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Shooting: What to watch in Athens
By Andy Kruse, NBCOlympics.com

1. Is Bret Erickson peaking at 43?

U.S. Army Photo
Bret Erickson. Sergeant First Class, U.S. Army Marksmanship Unit.
He refers to himself as the old man of the USA Shooting team, but those around Bret Erickson, a sergeant first class in the U.S. Army Marksmanship Unit, say he was shooting better than ever. Until he suffered a blockage to his heart in June and had a pacemaker installed, that is. But despite the seemingly debilitating status, Erickson says he'll be ready for Athens. The five-time national champion returned to the range July 20. In Athens, he will shoot trap and double trap.


2. Will Kim Rhode send double trap out with a bang?

Rick Stewart/Getty Images
Kim Rhode was just 17 at the Atlanta Games.
The women's double trap event, which has only been contested in the Olympics since 1996, is scheduled to be removed from the program after Athens. So who better to win it than the one who captured gold as a 17-year-old in 1996 and bronze four years later in Sydney? Kim Rhode will be 25 in Athens and had little trouble qualifying for her third Olympics, with the closest competitor at the trials 35 points down. She says she shoots a little skeet but won't worry about her event for 2008 until after the current Games.


3. Now that Rhode's so experienced, who's the new kid?

Donald Miralle/Getty Images
Collyn Loper shoots during the women's trap final at the 2003 Pan Am Games.
That would be 17-year-old Collyn Loper, who won't begin her senior year of high school until after the Athens Games. The trap shooter was a member of the 2002 and 2003 world championship teams and won gold at the 2003 Pan Am Games. She was born blind in her right eye, which as a natural right-hander, would be her sighting eye. No problem -- she shoots lefty. Of the eight shooters representing the United States in Athens, she is the youngest by nearly five years.


4. Will Diamond prove he was worth the fuss?

Hamish Blair/Getty Images
Michael Diamond wins gold at the 2000 Olympics in Sydney.
After winning back-to-back golds in trap at the Olympics in 1996 and 2000, Australian Michael Diamond spent most of the 2003-04 winter dealing court proceedings and the technicalities of qualifying after a September assault charge. Because of a suspended firearms license, he was unable to compete at the national qualifying tournament and later sought special entry via a shoot-off with countryman Nathan Cassells. Over a two-month span, Diamond won two of the three tournaments that comprised the shoot-off, finally finishing off Cassells at the Athens Olympic venue in April.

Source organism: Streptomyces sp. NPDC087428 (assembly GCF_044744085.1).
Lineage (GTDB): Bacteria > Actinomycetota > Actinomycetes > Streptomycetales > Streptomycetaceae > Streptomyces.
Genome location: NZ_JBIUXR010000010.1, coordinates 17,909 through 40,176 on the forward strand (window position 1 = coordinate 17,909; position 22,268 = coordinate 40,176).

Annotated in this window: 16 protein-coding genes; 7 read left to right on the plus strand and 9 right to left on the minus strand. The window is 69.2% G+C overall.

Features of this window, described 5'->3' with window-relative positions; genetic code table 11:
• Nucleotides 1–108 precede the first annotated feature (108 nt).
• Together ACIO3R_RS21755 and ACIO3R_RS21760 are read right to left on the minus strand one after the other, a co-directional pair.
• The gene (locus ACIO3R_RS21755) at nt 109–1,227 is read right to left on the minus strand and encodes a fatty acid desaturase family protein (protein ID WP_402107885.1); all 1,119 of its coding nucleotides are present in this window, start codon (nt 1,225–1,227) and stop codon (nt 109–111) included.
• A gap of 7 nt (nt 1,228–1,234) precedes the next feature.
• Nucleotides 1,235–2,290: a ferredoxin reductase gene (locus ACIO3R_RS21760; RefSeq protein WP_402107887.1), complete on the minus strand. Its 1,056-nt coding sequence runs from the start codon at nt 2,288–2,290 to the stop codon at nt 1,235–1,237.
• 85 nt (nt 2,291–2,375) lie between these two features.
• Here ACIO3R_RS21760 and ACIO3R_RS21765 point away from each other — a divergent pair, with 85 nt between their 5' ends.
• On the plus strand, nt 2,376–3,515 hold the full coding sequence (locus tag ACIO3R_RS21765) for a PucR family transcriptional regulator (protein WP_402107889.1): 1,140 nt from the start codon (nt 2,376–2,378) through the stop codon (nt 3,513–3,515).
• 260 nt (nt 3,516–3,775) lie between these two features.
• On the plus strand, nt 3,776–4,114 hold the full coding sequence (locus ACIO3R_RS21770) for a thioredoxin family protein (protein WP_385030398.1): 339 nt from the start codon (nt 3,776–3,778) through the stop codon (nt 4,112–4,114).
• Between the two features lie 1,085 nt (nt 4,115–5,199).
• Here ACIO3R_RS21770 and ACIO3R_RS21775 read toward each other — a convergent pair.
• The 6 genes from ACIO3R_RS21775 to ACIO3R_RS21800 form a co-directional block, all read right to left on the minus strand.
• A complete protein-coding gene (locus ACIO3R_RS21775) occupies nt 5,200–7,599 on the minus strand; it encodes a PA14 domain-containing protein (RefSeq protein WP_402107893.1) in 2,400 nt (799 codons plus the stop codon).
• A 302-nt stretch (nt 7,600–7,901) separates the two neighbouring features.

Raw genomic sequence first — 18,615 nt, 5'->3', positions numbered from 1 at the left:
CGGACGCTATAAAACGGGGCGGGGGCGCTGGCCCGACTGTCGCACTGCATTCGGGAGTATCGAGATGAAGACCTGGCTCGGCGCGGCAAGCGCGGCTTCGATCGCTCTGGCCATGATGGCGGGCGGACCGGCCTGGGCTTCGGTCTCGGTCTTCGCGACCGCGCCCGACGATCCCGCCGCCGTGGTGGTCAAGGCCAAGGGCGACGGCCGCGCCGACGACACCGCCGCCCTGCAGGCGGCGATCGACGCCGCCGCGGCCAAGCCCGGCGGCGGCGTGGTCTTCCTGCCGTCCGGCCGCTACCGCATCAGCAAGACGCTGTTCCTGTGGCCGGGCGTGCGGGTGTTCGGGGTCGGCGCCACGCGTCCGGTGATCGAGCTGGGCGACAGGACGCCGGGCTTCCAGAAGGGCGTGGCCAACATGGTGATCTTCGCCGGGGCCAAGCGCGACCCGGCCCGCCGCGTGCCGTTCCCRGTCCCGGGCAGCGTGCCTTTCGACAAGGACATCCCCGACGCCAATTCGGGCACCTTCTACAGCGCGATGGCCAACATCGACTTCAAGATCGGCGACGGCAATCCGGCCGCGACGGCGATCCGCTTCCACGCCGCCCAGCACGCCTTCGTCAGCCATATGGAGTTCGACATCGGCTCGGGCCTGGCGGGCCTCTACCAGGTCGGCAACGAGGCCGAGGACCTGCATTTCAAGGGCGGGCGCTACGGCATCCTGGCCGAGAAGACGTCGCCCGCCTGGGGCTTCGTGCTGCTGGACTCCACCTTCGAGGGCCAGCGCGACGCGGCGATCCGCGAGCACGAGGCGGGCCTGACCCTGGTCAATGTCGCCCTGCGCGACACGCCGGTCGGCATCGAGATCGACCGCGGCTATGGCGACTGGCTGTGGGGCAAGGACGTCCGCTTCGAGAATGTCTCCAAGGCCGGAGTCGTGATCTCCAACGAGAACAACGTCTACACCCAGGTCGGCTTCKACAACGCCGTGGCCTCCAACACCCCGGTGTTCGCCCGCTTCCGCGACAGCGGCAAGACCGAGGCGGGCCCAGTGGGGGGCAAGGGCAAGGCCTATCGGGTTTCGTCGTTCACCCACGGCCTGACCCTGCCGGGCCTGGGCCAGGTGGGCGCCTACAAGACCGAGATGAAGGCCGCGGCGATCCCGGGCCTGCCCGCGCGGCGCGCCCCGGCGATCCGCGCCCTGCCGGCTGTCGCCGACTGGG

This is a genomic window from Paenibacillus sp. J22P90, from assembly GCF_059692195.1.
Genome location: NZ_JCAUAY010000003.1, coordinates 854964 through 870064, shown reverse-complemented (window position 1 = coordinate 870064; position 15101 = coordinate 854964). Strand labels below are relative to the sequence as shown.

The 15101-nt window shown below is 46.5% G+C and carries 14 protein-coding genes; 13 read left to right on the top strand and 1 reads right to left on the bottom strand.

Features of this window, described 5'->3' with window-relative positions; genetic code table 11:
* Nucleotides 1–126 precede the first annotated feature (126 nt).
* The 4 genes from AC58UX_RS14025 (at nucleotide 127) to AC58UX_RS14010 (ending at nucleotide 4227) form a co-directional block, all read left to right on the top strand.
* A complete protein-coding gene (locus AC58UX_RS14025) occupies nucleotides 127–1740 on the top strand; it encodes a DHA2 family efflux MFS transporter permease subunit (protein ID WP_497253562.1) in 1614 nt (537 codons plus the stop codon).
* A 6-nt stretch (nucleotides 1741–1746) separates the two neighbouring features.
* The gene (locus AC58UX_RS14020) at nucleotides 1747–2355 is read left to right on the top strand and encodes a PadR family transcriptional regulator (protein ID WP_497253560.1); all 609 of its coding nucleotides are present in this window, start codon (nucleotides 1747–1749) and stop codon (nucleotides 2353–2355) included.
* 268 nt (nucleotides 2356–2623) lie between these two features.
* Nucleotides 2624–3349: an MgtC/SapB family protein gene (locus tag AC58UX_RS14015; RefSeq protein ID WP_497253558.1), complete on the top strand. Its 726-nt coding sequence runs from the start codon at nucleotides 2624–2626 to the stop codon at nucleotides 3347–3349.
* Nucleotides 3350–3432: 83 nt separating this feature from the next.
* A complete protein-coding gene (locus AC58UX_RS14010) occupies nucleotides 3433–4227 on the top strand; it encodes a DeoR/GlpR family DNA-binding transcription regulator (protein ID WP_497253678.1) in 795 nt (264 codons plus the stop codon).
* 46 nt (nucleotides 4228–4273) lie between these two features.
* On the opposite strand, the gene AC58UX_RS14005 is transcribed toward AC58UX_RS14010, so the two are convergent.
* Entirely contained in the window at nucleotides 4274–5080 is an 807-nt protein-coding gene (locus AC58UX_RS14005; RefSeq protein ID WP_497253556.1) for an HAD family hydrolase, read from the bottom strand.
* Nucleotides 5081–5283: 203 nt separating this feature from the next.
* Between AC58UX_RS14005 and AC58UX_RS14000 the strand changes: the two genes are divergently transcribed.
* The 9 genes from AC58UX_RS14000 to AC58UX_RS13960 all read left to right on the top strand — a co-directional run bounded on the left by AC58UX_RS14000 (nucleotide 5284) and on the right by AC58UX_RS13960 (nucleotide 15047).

5. Will a dominant nation emerge?

Darren England/Getty Images
Yang Ling, of China, wins the men's running target in Sydney.
In 2000, the medals were well distributed around the globe -- from Australia to Yugoslavia, and Azerbaijan to Ukraine -- as the 51 total were divided among 26 countries. No nation won more golds than China's three or overall medals than its eight. Shooting is the sport in which Kuwait won its only medal of the Sydney Games. Chinese coach Xu Haifeng says the country's goal in Athens is two golds, which speaks to the parity in the sport.


6. Who will be the Games' oldest medalist?
There's a good chance it will come from this sport, where two athletes over 50 will shoot on the women's side. American Elizabeth Callahan is a 52-year-old retired police lieutenant from Washington, D.C. Australia counters that with 56-year-old Annette Woodward, a grandmother of two who was in attendance at the 1956 Olympics in Melbourne. Both will compete in the air pistol and sport pistol.


7. Who will be the Games' first medalist?

Rusty Jarrett/Getty Images
Roberto Di Donna, of Italy, sinks his teeth into gold.
This one is guaranteed to be a shooter. Competitors in the women's 10m air rifle event will not only be out for gold; they'll be out for the very first gold awarded in the 2004 Olympics. On the morning of Aug. 14, Day 1 of the competition, the event's final round will conclude around 11:40 local time at the Markopoulo Olympic Shooting Centre. That's more than eight hours before the next ceremony, assuring that some lucky lady will be the first of thousands to pose for a photograph while playfully biting a chunk of rare metal.
 

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And who will party the most? The Puerto Rican athletes, is who! :lol:

On my dime, too! :oops:
 

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I got a question, Luis? I Noticed that you hail from Puerto Rico USA. So, The Puerto Ricans have their own Olympic teams? I don't care about Basketball, and this is no angry, hate-filled, racist crap, but is it Puerto Rico the country, or Puerto Rico the Territory of the US? Why wouldn't Puerto Rican athletes play for the US? Montana doesn't have an Olympic team, niether does Florida. So, What's the deal? Just a question, please don't take it the wrong way.
 
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